|Quote: “I raise up my voice-not so I can shout but so that those without a voice can be heard…we cannot succeed when half of us are held back.”|
|Photo by K. Kendall CC BY 2.0||Audre Lorde was a Caribbean-American, who used writing and poetry to draw attention to the dynamics of being a lesbian, a feminist, and black: “Let me tell you first about what it was like being a Black woman poet … It meant being invisible… It meant being doubly invisible as a Black feminist woman and it meant being triply invisible as a Black lesbian and feminist”.She advocated for the rights of lesbian and gay individuals, and was an active feminist who critiqued the white feminist movement that considered black, lesbian feminists as counter-normative, and therefore marginalized their experiences. This critique was a pre-curser to today’s intersectionality discussion that highlights the importance of integrating the differing experience of women of different classes, ethnicities and sexual orientations.
|Quote: “It is not our differences that divide us. It is our inability to recognize, accept, and celebrate those differences.”|
|Kasha Jacqueline Nabagesera|
|Kasha Jacqueline Nabagesera is a leading activist for LGBT rights in Uganda, where homosexuality is illegal and heavily criminalized to the point that even those who fail to report knowledge of homosexuals are at risk of imprisonment. She founded the organization Freedom & Roam Uganda to address these injustices, and is involved in a project called Reclaiming the Media, which seeks to expose Ugandans to the struggles of the LGBTI community in the hope that it will lead to the overthrowing of oppressive policies.|
|David Kato Kisule|
|Photo by Abolire la miseria della Calabria CC BY-NC-SA 2.0||
David Kato Kisule was an instrumental member of the Ugandan LGBT rights movement, who openly identified as gay and fought for the acceptance of the LGBT community. The Ugandan magazine Rolling Stone listed him, along with others thought to be homosexual, under the title ‘hang them’, which he and others identified by the paper responded to with a petition to ban the article. The lawsuit was successful, but he was murdered soon afterwards in an attack largely suspected to be because of his sexual orientation.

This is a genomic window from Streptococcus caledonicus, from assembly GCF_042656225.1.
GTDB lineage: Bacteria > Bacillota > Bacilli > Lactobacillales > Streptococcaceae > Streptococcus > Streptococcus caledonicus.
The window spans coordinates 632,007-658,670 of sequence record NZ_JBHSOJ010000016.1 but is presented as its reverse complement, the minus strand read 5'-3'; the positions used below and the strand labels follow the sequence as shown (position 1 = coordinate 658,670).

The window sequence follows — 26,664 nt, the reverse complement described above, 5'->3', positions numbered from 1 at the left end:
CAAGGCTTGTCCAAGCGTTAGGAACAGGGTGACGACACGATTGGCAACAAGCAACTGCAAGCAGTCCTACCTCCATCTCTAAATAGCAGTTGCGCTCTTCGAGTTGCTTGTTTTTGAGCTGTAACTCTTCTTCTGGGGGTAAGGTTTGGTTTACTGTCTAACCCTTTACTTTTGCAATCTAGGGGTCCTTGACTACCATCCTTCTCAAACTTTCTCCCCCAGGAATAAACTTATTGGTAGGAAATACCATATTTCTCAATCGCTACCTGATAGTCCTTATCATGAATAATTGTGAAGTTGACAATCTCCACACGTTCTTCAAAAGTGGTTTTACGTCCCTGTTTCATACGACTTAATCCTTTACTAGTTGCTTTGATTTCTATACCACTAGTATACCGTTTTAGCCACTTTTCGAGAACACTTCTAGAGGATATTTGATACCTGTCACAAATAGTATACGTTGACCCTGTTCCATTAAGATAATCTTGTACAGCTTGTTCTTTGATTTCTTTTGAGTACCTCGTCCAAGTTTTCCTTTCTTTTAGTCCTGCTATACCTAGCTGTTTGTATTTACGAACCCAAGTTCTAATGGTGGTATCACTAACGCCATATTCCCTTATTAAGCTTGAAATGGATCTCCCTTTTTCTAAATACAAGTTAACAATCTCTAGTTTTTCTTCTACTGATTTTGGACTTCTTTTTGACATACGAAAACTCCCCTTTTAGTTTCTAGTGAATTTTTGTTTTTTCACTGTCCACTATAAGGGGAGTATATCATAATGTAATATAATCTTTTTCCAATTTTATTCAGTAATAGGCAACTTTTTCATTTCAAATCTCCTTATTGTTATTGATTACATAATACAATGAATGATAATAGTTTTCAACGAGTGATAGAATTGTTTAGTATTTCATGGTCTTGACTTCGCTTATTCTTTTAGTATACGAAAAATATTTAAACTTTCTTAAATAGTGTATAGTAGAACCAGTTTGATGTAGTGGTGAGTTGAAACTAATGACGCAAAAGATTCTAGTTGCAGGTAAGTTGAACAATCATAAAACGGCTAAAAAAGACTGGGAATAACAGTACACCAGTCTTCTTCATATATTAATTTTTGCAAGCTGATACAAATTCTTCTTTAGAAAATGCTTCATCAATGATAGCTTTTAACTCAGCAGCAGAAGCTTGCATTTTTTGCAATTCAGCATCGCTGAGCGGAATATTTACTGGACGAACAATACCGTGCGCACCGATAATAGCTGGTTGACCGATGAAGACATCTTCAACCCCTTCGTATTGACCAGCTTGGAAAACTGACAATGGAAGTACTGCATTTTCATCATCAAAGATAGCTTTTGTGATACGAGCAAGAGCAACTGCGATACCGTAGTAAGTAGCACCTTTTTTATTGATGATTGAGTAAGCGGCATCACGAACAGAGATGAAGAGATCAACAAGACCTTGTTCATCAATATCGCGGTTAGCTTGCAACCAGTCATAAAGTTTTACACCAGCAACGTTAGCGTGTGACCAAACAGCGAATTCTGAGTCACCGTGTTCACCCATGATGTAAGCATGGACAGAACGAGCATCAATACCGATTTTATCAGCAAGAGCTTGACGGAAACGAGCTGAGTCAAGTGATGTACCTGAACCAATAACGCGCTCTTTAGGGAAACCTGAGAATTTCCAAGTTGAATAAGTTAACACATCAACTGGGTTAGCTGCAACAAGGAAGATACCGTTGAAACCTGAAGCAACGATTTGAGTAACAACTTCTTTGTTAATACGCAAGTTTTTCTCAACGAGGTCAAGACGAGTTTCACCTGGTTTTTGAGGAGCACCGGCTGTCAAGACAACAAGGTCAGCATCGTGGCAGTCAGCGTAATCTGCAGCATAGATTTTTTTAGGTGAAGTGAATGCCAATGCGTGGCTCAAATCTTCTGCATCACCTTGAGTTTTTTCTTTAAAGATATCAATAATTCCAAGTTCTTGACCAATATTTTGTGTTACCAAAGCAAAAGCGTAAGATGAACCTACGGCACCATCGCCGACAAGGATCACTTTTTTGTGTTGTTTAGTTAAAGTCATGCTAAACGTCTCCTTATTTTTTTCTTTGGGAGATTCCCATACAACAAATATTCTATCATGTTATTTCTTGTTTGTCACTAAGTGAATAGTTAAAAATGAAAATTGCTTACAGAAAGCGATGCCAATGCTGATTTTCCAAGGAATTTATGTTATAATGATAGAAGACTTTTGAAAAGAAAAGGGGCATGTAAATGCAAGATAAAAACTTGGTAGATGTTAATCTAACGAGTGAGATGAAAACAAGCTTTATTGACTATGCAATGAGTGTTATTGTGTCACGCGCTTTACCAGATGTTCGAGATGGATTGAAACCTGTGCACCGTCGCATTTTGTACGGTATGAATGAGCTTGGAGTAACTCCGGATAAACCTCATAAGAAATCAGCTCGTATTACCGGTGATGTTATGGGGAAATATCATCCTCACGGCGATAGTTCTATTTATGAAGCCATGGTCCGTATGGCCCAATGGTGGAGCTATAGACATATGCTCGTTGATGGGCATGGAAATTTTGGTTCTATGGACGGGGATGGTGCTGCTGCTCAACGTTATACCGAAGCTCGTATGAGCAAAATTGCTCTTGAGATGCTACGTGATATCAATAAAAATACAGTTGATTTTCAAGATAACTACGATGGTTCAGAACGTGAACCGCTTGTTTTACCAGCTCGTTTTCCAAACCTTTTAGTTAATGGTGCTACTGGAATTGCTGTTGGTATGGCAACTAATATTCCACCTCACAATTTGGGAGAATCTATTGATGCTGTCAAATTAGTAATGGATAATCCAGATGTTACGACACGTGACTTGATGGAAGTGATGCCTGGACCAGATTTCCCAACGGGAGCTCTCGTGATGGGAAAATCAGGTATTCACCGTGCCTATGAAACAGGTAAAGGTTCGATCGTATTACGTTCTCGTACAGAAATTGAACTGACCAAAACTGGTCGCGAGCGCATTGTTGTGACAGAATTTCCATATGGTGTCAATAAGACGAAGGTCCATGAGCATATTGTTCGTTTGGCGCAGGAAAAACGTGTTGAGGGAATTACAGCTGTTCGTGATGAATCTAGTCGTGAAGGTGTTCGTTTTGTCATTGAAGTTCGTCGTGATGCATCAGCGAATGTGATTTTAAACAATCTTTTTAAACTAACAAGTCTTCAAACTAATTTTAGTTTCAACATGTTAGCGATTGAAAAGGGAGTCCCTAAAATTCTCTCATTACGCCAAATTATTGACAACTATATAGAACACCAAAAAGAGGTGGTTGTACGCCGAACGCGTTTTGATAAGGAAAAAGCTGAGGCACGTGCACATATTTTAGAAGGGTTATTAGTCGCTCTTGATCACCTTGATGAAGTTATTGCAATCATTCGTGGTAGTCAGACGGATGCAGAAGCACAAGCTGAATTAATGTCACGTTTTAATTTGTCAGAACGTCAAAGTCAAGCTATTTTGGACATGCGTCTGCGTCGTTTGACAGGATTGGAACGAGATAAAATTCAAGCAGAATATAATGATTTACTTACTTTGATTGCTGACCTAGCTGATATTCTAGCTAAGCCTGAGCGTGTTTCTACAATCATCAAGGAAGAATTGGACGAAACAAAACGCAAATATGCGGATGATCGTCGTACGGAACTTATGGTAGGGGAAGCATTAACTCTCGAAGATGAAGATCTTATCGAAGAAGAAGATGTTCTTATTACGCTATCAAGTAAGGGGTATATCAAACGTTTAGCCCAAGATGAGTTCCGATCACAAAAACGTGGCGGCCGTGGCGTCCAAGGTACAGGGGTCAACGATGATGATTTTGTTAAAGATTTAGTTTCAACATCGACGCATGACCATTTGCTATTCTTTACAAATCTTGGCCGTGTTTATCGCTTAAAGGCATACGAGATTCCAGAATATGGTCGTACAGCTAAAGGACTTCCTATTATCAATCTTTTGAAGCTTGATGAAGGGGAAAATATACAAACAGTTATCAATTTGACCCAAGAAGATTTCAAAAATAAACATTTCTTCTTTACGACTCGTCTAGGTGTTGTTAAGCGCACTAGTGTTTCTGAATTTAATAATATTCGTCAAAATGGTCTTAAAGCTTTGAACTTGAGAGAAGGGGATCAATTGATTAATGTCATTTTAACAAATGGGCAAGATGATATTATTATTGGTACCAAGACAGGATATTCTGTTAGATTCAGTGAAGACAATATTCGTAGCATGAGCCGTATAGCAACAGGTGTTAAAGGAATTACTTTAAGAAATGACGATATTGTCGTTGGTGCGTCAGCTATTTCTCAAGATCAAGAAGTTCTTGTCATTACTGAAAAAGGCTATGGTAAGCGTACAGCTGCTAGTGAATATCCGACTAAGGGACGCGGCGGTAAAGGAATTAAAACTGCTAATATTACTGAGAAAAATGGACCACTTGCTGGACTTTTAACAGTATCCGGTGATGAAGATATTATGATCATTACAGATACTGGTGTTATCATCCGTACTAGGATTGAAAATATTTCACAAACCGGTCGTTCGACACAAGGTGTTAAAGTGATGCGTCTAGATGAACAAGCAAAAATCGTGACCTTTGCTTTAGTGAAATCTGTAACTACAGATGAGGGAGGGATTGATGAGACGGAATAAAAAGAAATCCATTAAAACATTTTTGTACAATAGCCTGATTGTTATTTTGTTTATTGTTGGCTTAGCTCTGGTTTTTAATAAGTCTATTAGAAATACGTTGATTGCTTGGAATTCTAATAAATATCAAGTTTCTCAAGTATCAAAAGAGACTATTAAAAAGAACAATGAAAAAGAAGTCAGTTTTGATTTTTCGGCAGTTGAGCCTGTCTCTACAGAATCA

|Nkosazana Clarice Dlamini-Zuma|
|Photo by GovernmentZA CC BY-ND 2.0||Nkosazana Clarice Dlamini-Zuma is a South African politician and former anti-apartheid activist. She was South Africa’s Minister of Health from 1994 to 1999, under President Nelson Mandela, then Minister of Foreign Affairs from 17 June 1999 to 10 May 2009, under presidents Thabo Mbeki and Kgalema Molanthe. On July 15th 2012, Dr. Dlamini-Zuma was elected by the African Union Commission as its chairperson, making her the first woman to lead the organisation (including its predecessor, the Organisation of the African Union)|
|Photo by Bengt Oberger CC BY 3.0||Nadine Gordimer (20 November 1923 – 13 July 2014) was a South African writer and political activist. She was recognized as a woman “who through her magnificent epic writing has – in the words of Alfred Nobel – been of very great benefit to humanity”. In 1991 Nadine Gordimer became the first South African to win the Nobel Prize for Literature. Her first novel, The Lying Days, was published in 1953. Since then she has published thirteen more novels, many short stories and other works of non-fiction. Her work has been translated into thirty-one languages; she has received honorary doctorates from fifteen academic institutions and was a Fellow of the Royal Society of Literature.
|Quote: “The truth isn’t always beauty, but the hunger for it is.”|